In the 1950's, most rural Minnesota communities could afford to go it alone. But in the 2010's, rural economies are growing more diverse, more regional and more global. So community leaders understand that they must look beyond their geographic boundaries as they think about the future.
Other changes have occurred, presenting new challenges and opportunities to Greater Minnesota communities, and reinforcing the need to span boundaries. For example:
- State and federal governments have handed more responsibility for action and service delivery to communities and counties;
- Too small to get the attention of "big money," local governments and sectors must pool resources to attract business and other job-creators, as well as federal, state, and non-profit funding;
- Demographic shifts in age and ethnic composition have placed new demands on local government; in addition, as more migrants from urban areas, and even other countries, move to rural regions of the state, these newcomers expect to share power with traditional leaders;
- Likewise, the general public has greater expectations for sharing power and responsibility with those who have traditionally run things; and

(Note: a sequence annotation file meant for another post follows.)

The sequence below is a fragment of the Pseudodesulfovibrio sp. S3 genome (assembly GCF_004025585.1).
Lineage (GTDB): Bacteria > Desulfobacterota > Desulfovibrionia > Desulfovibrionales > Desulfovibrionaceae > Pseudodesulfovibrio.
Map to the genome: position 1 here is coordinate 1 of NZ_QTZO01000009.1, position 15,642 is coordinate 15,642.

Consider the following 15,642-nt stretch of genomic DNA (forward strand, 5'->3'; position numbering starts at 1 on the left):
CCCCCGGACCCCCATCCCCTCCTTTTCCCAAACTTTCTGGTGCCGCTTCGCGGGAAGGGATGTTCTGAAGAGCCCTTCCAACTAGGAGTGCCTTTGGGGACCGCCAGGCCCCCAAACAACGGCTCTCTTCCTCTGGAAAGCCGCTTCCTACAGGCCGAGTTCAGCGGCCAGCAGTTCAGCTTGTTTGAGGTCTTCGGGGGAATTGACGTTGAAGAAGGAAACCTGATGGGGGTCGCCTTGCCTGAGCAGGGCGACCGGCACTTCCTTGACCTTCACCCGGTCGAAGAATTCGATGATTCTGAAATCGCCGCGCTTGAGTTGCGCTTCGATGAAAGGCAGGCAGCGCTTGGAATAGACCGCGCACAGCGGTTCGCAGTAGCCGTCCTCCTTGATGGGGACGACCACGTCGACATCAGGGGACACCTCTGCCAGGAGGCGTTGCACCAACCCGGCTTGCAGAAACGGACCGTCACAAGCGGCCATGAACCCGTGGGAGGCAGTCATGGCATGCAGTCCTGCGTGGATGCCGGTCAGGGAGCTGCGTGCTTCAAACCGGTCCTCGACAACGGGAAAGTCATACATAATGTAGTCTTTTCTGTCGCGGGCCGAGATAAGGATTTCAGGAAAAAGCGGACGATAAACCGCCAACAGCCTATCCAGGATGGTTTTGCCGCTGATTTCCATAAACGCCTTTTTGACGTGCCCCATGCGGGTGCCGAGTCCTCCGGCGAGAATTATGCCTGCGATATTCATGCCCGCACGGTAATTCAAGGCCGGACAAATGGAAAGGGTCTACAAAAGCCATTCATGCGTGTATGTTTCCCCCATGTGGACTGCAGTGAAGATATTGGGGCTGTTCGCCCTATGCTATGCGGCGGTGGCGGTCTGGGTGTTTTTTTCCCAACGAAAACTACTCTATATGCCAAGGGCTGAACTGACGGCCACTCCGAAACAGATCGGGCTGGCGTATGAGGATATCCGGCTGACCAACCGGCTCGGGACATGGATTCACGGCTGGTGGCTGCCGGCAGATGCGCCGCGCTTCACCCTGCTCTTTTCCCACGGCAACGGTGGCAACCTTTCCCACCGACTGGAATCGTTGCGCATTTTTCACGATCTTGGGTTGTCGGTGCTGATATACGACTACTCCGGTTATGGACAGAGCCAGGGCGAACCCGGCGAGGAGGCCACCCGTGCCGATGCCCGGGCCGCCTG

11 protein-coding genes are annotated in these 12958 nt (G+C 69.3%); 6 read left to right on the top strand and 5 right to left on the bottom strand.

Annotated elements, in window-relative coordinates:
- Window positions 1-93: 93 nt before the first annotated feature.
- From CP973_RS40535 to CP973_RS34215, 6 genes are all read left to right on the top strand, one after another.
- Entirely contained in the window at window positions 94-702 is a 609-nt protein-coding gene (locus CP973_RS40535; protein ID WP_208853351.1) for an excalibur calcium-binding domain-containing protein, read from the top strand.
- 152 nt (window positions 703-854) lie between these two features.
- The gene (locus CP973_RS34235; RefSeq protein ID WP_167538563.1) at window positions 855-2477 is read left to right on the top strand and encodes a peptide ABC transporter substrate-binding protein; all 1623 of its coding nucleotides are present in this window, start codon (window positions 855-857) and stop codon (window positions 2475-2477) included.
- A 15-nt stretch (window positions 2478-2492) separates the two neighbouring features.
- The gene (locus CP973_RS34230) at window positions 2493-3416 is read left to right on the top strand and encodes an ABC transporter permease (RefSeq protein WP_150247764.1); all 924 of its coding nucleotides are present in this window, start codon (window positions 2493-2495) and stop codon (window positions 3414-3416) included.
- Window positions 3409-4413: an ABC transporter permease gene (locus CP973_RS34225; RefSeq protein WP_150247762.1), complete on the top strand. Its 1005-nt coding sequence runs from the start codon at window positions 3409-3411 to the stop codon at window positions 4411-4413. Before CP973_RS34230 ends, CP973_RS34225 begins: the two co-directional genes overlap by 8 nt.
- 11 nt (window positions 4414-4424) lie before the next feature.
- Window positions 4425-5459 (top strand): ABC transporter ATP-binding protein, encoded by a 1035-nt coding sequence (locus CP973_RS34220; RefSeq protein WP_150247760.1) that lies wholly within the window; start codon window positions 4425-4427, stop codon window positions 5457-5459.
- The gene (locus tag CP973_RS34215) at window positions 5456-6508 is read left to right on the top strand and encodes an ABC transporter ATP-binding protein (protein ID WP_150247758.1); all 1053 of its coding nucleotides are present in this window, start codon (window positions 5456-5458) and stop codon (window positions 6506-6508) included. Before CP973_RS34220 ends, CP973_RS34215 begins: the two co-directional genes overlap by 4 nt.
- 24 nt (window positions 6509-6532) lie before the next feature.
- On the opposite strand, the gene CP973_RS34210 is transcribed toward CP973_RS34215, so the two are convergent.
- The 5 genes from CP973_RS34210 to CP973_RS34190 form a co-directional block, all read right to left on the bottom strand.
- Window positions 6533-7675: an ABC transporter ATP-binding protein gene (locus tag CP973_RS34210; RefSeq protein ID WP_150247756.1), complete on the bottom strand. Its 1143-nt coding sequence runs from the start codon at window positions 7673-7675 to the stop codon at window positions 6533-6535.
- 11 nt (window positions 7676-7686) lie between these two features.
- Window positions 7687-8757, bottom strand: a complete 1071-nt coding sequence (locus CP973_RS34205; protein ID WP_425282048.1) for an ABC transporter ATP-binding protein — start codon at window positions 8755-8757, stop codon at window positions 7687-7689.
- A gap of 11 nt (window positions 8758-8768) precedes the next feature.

- Globalization and changing job sectors put more pressure on rural communities to build on their assets and compete in the worldwide economy.
All these developments really boil down to one thing for rural communities — cooperate or miss opportunities. "Issues are too complex today for one group, or even one community to address," says Catie Rasmussen, former University of Minnesota Extension educator. "Community no longer means just one town — more and more, community is defined as a group of towns, a region.
"Traditional allegiances to home towns and rivalries among towns can be fun," she adds. "But taken too far, they don't help rural communities meet today's challenges, or serve their needs."
More than ever, Greater Minnesota communities are looking for new ideas, new resources, and new leaders to tackle today's tough issues. And divisiveness does not help. "We need to revise our definition of neighbor from the family next door to the families in all the surrounding towns," Rasmussen says. "Community is no longer one town, but a group of towns."
Connect and communicate
Rasmussen believes it's critical for communities to communicate with each other in order to thrive in the 21st century. "People need to know that if they're struggling with an issue, the next town is probably struggling, too," Rasmussen says. "So it makes sense for communities to share ideas, trade insights and work together to solve problems, rather than trying to do things on their own."